Geotechnical processes are the key to innovation in civil engineering but without full understanding their potential is limited, argues Robert Mair.
Civil engineering often involves geotechnical processes but in many cases practice is ahead of our understanding of the fundamentals of the process. Here are a few examples:
Grouting - where does the grout actually go to? How can we predict whether or not the ground will fracture in the process of grout injection, and in which direction will the grout travel? How does the stress history of the ground influence the behaviour of grout injected into it? Is compensation grouting better suited to some types of ground than others, and if so, why?
Soil conditioning additives and lubricants - how do these work? What additives are suitable to condition particular soils to enable earth pressure balance tunnelling machines to operate successfully? What are the mechanics of pressurised spoil being transported through the screw conveyor of a tunnelling machine? How do 'lubricants' injected to reduce pipejacking forces really work?
Forepoling, umbrella arches and face nailing in tunnelling - how do these techniques really work? Are there reliable ways of calculating their influence on tunnel face stability? What influence, if any, do they have on reducing ground movements caused by tunnelling?
Micropiling - how do groups of small diameter piles interact to form effective foundations or retaining structures? Can the diameter, spacing and inclination be optimised? Can meaningful calculations be undertaken to quantify reliably the forces acting on micropiles?
In all these examples, the application of the particular geotechnical process is largely empirical. In some countries, particularly Italy, France and Japan, there have been notable cases of major innovation using geotechnical processes - even though understanding of the mechanics of the process may be far from clear.
Many successful projects have been achieved through the introduction of novel geotechnical processes without there being full understanding. The use of umbrella arches in tunnelling and micropiles for foundations and retaining structures are just two examples.
Does it matter if the detailed mechanics of the process are not all that well understood?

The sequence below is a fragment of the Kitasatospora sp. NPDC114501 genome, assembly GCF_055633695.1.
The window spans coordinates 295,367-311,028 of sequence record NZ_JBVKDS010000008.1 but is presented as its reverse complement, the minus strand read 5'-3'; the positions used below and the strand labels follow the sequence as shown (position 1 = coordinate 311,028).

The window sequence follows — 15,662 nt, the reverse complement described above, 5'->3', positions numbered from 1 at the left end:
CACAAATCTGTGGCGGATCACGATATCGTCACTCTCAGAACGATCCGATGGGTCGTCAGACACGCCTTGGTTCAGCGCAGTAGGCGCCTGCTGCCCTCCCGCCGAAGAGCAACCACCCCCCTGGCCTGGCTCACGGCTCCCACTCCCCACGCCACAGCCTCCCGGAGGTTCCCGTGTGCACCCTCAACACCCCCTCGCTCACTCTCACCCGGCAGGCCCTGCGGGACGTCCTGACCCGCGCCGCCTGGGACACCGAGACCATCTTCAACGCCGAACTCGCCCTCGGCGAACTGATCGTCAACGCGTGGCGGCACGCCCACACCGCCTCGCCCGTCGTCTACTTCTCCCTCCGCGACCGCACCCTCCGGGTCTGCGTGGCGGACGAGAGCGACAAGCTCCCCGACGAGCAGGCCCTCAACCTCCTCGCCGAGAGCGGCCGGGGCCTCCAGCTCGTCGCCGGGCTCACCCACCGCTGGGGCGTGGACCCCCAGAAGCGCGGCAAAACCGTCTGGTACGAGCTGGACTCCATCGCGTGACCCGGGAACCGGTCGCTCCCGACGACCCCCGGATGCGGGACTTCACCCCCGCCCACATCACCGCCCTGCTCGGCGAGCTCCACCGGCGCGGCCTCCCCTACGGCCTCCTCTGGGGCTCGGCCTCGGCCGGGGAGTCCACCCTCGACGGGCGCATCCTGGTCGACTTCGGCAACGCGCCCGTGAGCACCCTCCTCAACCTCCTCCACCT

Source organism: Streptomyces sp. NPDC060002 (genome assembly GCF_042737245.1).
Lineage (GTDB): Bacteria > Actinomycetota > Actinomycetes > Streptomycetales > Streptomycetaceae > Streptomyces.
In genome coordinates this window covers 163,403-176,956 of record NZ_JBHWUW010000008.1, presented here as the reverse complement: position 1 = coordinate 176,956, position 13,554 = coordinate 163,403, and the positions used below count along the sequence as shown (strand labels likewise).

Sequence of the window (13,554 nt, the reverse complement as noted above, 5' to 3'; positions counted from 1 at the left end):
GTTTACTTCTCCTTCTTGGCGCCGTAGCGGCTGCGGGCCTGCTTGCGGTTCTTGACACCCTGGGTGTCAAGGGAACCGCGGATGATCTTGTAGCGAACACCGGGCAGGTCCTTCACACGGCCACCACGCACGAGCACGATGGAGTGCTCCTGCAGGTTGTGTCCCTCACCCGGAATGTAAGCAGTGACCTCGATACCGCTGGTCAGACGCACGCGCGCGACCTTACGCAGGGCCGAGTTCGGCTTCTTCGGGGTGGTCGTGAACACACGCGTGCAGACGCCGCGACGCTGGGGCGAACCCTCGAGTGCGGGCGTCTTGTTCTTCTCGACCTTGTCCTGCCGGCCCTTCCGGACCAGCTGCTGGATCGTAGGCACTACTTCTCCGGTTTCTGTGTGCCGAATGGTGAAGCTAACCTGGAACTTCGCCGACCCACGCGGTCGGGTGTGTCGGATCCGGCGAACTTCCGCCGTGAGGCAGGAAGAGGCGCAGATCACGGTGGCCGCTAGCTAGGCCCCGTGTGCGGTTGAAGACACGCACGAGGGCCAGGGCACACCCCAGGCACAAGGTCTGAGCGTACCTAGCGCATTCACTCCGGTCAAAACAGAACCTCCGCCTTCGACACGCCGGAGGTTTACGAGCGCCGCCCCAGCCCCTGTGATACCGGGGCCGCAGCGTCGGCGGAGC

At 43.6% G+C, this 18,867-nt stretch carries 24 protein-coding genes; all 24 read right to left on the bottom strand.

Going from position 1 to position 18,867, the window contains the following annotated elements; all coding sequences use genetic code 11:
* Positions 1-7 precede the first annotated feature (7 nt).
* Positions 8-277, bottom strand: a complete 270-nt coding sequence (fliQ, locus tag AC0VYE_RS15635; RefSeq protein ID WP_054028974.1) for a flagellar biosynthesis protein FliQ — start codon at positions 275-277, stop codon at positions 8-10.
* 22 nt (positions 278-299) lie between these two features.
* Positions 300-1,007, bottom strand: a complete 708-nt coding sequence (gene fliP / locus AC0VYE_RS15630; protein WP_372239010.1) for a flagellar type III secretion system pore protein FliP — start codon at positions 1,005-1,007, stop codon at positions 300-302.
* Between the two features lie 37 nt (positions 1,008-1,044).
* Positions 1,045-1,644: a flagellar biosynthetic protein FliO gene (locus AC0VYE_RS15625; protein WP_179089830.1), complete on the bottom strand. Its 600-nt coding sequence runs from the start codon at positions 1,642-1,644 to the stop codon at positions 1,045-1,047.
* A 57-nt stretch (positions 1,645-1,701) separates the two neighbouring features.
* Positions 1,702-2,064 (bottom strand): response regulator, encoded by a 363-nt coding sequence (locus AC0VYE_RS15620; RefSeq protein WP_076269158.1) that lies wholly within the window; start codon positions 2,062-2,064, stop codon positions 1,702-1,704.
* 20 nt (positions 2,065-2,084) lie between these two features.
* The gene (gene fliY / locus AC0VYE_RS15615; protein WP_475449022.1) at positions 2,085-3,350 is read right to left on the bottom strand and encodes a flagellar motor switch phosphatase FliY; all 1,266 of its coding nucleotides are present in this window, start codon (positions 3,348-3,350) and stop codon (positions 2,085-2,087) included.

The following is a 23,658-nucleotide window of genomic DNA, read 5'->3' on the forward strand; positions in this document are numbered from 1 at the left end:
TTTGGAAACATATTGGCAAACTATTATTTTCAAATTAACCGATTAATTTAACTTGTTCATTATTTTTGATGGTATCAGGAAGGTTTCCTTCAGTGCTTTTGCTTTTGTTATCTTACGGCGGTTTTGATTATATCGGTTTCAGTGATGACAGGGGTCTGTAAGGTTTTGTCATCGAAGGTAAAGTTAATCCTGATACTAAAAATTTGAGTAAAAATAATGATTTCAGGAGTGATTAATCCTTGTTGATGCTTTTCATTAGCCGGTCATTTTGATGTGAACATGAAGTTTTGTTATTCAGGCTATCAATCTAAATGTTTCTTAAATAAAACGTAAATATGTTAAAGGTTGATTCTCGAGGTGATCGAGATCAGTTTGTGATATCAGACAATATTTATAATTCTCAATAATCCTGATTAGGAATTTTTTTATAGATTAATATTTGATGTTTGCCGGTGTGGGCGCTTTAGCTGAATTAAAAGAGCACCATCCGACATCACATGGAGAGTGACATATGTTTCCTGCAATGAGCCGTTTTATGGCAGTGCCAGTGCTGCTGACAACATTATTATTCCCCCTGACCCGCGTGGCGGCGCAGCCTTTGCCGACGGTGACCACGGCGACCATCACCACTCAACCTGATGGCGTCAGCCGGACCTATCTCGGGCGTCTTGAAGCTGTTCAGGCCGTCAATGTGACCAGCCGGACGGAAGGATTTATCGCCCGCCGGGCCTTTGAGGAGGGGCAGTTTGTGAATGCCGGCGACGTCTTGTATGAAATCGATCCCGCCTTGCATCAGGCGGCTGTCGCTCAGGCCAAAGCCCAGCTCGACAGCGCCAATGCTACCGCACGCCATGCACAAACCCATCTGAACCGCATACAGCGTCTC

Provided it works, who needs to know the exact details? After all, there have been many inventions and innovations throughout history that have not been fully understood but have more than fulfilled their purpose.
The problem with not fully understanding a process in today's world is the limit this places on innovation.
If, as a profession, geotechnical engineers wish to introduce innovative techniques to make a big difference to projects, more than ever before we have to convince ourselves and others that these are safe and robust. To do this, we need to be able to understand the fundamental behaviour and mechanics of a geotechnical process, so that meaningful design calculations can be done - in many cases to quantify properly the safety of the process.
Without convincing design calculations, sceptical clients are entitled to remain sceptical. It is no longer acceptable for us to use particular geotechnical processes saying 'we don't really understand how this works, but we think that it will probably be OK'. We have to do better than this if we want to take innovation forward.
There is no substitute for field measurements to assist our understanding.
But all too often these are in short supply, and those we have are inevitably limited to a few particular sets of ground conditions and geometries. Importantly, w e do not normally have measurements of processes where things are going wrong - in other words when failures are imminent.
We should use modelling to really understand the detailed behaviour of a geotechnical process, when it is working well and when failure is happening.
Numerical modelling offers enormous opportunities to explore a wide range of parameters, and complex 3D situations are increasingly within our reach to analyse reliably (although in the wrong hands sophisticated computational analyses can be very dangerous).
Physical modelling, either at enhanced gravity levels in a centrifuge or on the laboratory floor, allows detailed examination of geotechnical processes. It also provides a considerable amount of physical measurements against which numerical modelling can be tested.
Ideally, we need the combination of all three: field measurements, numerical modelling and physical modelling. We often cannot get all three, but we need at least two of them to make real advances in understanding of the mechanics of geotechnical processes. Without this we will be limited in the novel techniques that can be safely introduced. It is only with this understanding that we will make the most of the opportunities to innovate.
Robert Mair is professor of geotechnical engineering at Cambridge University and head of the civil and environmental engineering division. He is a founding director of Geotechnical Consulting Group.